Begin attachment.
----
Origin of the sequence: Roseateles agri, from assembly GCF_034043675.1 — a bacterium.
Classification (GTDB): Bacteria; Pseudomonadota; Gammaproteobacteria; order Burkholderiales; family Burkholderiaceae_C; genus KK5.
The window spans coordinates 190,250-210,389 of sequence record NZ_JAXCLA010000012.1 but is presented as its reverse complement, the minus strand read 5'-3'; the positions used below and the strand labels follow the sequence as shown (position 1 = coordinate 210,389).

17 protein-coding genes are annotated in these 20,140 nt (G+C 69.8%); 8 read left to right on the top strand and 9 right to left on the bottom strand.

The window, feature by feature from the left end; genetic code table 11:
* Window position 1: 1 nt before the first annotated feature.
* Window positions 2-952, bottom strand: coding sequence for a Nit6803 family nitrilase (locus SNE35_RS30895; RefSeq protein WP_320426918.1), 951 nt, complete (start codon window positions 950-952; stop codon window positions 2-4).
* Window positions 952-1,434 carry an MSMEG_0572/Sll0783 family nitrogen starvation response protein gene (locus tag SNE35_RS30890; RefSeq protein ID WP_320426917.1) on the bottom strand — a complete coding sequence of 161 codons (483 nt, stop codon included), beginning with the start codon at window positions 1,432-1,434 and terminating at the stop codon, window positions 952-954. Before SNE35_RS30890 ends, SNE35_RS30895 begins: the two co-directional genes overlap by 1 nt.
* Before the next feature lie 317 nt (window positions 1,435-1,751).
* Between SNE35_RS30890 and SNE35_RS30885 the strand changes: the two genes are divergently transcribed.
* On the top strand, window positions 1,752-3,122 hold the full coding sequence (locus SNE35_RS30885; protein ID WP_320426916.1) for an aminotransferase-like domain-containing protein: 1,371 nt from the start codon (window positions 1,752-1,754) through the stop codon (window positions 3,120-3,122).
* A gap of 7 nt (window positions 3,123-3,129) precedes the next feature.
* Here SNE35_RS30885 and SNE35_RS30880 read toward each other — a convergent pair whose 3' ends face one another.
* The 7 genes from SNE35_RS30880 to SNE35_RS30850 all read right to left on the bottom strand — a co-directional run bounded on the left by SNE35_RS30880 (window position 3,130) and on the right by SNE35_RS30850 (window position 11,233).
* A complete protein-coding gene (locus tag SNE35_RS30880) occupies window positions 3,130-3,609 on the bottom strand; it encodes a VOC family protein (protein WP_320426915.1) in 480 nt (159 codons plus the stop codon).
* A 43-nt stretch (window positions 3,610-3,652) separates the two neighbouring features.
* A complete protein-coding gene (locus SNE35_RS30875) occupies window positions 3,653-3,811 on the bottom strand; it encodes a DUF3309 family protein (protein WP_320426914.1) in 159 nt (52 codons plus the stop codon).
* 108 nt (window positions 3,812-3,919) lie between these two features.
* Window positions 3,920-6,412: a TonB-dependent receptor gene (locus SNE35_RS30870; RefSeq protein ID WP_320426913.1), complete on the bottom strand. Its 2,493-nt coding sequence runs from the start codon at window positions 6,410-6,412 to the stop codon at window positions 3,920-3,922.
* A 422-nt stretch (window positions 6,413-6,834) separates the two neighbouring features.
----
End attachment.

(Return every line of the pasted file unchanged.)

Origin of the sequence: Roseateles agri, from assembly GCF_034043675.1 — a bacterium.
Classification (GTDB): Bacteria; Pseudomonadota; Gammaproteobacteria; order Burkholderiales; family Burkholderiaceae_C; genus KK5.
The window spans coordinates 190,250-210,389 of sequence record NZ_JAXCLA010000012.1 but is presented as its reverse complement, the minus strand read 5'-3'; the positions used below and the strand labels follow the sequence as shown (position 1 = coordinate 210,389).

17 protein-coding genes are annotated in these 20,140 nt (G+C 69.8%); 8 read left to right on the top strand and 9 right to left on the bottom strand.

The window, feature by feature from the left end; genetic code table 11:
* Window position 1: 1 nt before the first annotated feature.
* Window positions 2-952, bottom strand: coding sequence for a Nit6803 family nitrilase (locus SNE35_RS30895; RefSeq protein WP_320426918.1), 951 nt, complete (start codon window positions 950-952; stop codon window positions 2-4).
* Window positions 952-1,434 carry an MSMEG_0572/Sll0783 family nitrogen starvation response protein gene (locus tag SNE35_RS30890; RefSeq protein ID WP_320426917.1) on the bottom strand — a complete coding sequence of 161 codons (483 nt, stop codon included), beginning with the start codon at window positions 1,432-1,434 and terminating at the stop codon, window positions 952-954. Before SNE35_RS30890 ends, SNE35_RS30895 begins: the two co-directional genes overlap by 1 nt.
* Before the next feature lie 317 nt (window positions 1,435-1,751).
* Between SNE35_RS30890 and SNE35_RS30885 the strand changes: the two genes are divergently transcribed.
* On the top strand, window positions 1,752-3,122 hold the full coding sequence (locus SNE35_RS30885; protein ID WP_320426916.1) for an aminotransferase-like domain-containing protein: 1,371 nt from the start codon (window positions 1,752-1,754) through the stop codon (window positions 3,120-3,122).
* A gap of 7 nt (window positions 3,123-3,129) precedes the next feature.
* Here SNE35_RS30885 and SNE35_RS30880 read toward each other — a convergent pair whose 3' ends face one another.
* The 7 genes from SNE35_RS30880 to SNE35_RS30850 all read right to left on the bottom strand — a co-directional run bounded on the left by SNE35_RS30880 (window position 3,130) and on the right by SNE35_RS30850 (window position 11,233).
* A complete protein-coding gene (locus tag SNE35_RS30880) occupies window positions 3,130-3,609 on the bottom strand; it encodes a VOC family protein (protein WP_320426915.1) in 480 nt (159 codons plus the stop codon).
* A 43-nt stretch (window positions 3,610-3,652) separates the two neighbouring features.
* A complete protein-coding gene (locus SNE35_RS30875) occupies window positions 3,653-3,811 on the bottom strand; it encodes a DUF3309 family protein (protein WP_320426914.1) in 159 nt (52 codons plus the stop codon).
* 108 nt (window positions 3,812-3,919) lie between these two features.
* Window positions 3,920-6,412: a TonB-dependent receptor gene (locus SNE35_RS30870; RefSeq protein ID WP_320426913.1), complete on the bottom strand. Its 2,493-nt coding sequence runs from the start codon at window positions 6,410-6,412 to the stop codon at window positions 3,920-3,922.
* A 422-nt stretch (window positions 6,413-6,834) separates the two neighbouring features.